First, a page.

Before we went on winter break I captured these pictures from the morning preschool sessions. 🙂
Using puzzle pieces and a small wooden bowl I set up a provocation for the morning. 🙂
Here is a small example of emergent curriculum. I based this provocation off of what I saw happening in class. The week before a three year old child used dominoes and cars to create pictures, so I thought why not try the same idea using puzzle pieces. Again, I do not expect and am not crushed if a child does not take interest in a provocation, it is a learning process for both myself and the students.
What ended up happening is the puzzle pieces were moved to a piece of fabric in the Reading Corner and buttons were added to the bowl. And that is when a child’s imagination took over! 🙂 The puzzle pieces and buttons became cat food! And as I was documenting this emergent process I also observed a strong interest in cats. This particular child has a pet cat, so no surprise with the interest. This is leading me to adding a few more cat books to our Reading Corner and non-fiction ones as well.
Here is an example of little bear and a cat book. Since interest in cat behavior is showing up in play so strongly, I am going to incorporate facts about cats and see what types of provocations I can set up to entice young children’s interests in cats or other animals. The content areas that will be covered will include literacy, art, and science. How interested the children are in the topic will determine how deep we go into the content areas, but I can tell you from years of experience that when young children are interested in a topic, deep and meaningful learning experiences are the result. And the wonderful thing about it is that is all stems from the children and is not topics forced onto them by the Teacher. 🙂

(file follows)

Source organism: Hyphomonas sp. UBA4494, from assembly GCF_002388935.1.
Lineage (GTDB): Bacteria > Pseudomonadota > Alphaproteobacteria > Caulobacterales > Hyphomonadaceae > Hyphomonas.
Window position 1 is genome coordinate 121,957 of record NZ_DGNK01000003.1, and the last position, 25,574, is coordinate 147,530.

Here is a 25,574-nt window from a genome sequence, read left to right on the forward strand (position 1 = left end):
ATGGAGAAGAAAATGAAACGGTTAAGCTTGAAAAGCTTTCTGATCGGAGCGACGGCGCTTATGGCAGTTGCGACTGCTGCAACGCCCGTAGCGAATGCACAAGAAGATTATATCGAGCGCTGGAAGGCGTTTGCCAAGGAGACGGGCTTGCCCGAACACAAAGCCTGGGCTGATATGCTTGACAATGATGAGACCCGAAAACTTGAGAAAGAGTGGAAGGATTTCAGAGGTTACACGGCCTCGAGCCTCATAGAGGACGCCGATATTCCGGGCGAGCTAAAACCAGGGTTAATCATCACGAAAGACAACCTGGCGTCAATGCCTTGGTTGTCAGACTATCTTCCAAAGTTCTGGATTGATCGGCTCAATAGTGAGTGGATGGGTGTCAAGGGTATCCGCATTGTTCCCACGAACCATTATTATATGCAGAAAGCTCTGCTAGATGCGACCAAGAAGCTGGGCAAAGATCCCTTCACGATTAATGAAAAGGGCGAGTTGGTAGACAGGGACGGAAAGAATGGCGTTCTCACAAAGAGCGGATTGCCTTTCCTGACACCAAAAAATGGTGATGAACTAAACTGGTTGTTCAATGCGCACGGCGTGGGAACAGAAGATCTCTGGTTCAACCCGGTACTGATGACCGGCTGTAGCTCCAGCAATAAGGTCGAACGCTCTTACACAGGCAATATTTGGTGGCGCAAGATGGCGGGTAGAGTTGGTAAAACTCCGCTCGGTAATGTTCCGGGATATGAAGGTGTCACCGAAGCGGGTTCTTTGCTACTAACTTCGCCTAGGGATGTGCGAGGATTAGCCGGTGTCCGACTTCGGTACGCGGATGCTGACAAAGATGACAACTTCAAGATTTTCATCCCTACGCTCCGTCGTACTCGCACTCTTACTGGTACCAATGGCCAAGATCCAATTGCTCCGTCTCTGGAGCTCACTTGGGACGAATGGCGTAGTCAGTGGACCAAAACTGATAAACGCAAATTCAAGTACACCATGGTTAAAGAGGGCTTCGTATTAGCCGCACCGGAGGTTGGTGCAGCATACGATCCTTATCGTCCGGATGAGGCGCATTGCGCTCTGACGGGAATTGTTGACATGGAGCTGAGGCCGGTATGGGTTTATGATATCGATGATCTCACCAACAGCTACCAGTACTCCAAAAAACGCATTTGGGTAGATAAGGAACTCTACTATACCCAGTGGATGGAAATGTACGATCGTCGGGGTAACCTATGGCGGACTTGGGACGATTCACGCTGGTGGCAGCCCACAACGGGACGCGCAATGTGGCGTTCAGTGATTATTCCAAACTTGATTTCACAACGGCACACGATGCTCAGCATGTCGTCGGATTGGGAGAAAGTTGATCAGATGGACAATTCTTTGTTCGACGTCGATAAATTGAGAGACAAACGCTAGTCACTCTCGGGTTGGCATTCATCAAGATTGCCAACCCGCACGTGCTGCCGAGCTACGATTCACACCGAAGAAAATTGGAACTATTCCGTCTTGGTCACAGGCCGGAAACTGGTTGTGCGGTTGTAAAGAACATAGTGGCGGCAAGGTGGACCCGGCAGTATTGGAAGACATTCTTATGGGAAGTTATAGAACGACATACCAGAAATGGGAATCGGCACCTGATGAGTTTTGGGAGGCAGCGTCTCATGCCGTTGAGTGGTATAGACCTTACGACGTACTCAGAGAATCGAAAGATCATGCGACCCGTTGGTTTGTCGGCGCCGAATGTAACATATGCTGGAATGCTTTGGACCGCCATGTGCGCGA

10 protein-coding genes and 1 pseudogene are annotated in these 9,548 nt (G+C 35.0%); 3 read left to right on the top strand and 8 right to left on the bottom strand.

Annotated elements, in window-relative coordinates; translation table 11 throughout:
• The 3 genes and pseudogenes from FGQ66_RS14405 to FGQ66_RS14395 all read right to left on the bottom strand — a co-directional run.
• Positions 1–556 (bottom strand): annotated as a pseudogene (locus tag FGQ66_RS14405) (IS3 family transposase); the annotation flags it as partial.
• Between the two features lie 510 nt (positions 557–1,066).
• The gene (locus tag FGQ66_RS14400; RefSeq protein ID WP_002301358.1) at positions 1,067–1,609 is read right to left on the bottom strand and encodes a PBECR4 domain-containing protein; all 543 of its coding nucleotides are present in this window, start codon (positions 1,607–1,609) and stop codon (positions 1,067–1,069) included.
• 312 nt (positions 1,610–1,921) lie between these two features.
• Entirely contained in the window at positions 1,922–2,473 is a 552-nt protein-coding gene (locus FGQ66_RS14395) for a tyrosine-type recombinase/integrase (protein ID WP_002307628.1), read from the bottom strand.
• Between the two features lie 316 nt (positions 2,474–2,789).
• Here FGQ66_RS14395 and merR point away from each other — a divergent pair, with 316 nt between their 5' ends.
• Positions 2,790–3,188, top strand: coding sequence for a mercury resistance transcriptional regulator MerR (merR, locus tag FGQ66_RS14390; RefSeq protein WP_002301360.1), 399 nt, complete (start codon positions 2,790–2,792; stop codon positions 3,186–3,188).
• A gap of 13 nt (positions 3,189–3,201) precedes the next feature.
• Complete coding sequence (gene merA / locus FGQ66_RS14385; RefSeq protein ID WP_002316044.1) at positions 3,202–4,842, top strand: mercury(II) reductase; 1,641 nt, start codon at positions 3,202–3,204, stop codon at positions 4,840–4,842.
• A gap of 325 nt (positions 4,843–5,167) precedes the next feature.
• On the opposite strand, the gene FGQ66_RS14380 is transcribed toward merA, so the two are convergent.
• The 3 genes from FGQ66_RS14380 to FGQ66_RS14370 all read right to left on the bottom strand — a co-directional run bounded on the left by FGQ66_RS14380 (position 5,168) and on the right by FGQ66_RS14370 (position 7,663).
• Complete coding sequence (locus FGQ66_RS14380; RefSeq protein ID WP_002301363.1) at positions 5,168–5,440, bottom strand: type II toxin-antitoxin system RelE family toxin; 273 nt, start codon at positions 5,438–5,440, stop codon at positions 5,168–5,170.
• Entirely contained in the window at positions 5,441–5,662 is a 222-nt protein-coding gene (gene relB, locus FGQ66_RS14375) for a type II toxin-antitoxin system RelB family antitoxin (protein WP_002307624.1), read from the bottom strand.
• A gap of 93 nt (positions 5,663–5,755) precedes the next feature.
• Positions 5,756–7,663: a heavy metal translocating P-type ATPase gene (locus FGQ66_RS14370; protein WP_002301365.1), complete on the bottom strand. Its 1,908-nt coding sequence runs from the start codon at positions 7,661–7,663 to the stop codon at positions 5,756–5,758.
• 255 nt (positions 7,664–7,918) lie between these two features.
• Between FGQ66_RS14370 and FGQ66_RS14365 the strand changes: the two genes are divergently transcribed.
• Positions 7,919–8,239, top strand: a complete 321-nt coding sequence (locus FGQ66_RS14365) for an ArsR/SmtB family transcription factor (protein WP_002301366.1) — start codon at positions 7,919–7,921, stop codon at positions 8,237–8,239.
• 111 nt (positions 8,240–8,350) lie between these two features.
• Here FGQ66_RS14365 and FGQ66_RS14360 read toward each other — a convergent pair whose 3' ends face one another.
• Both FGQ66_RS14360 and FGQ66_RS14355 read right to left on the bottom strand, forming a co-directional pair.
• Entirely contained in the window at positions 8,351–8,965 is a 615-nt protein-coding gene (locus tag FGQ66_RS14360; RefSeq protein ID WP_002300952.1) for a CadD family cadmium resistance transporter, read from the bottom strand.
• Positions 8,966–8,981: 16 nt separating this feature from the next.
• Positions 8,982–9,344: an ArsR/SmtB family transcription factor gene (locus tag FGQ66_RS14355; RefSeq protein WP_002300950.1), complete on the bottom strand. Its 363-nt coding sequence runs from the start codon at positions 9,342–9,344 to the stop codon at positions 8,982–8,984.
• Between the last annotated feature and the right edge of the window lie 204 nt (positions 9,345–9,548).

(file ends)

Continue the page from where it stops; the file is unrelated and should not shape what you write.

Heidi Scott, BA & MIT
The Marigold School of Early Learning
I am using the term Emotional Stability as a way to clarify the difference with a well used early learning term and one that I have been consistently observing for the past twenty years. Emotional stability is not the same as the well used term social /emotional development. Emotional stability referrers to how a child behaves and what the child discusses with his/ her family in regards to their time at preschool. When a child shows emotional stability in a preschool environment that child’s body language shows their happiness and comfort level. That child also verbally expresses the joy they feel each time they see their friends, the types of play they engage in and even if they like their teacher. As the parent or caregiver you may observe how respectful and kind your child is when interacting with his/ her friends in their learning environment. You may see how they express their happiness and the types of play they engage in when they are emotionally stable in that environment. You may also notice your child asking you when they get to go to school again. These are all but not limited signs of a child happy and satisfied with their first school experience. These are also signs that you have made the right decision with the early learning school you chose for your child.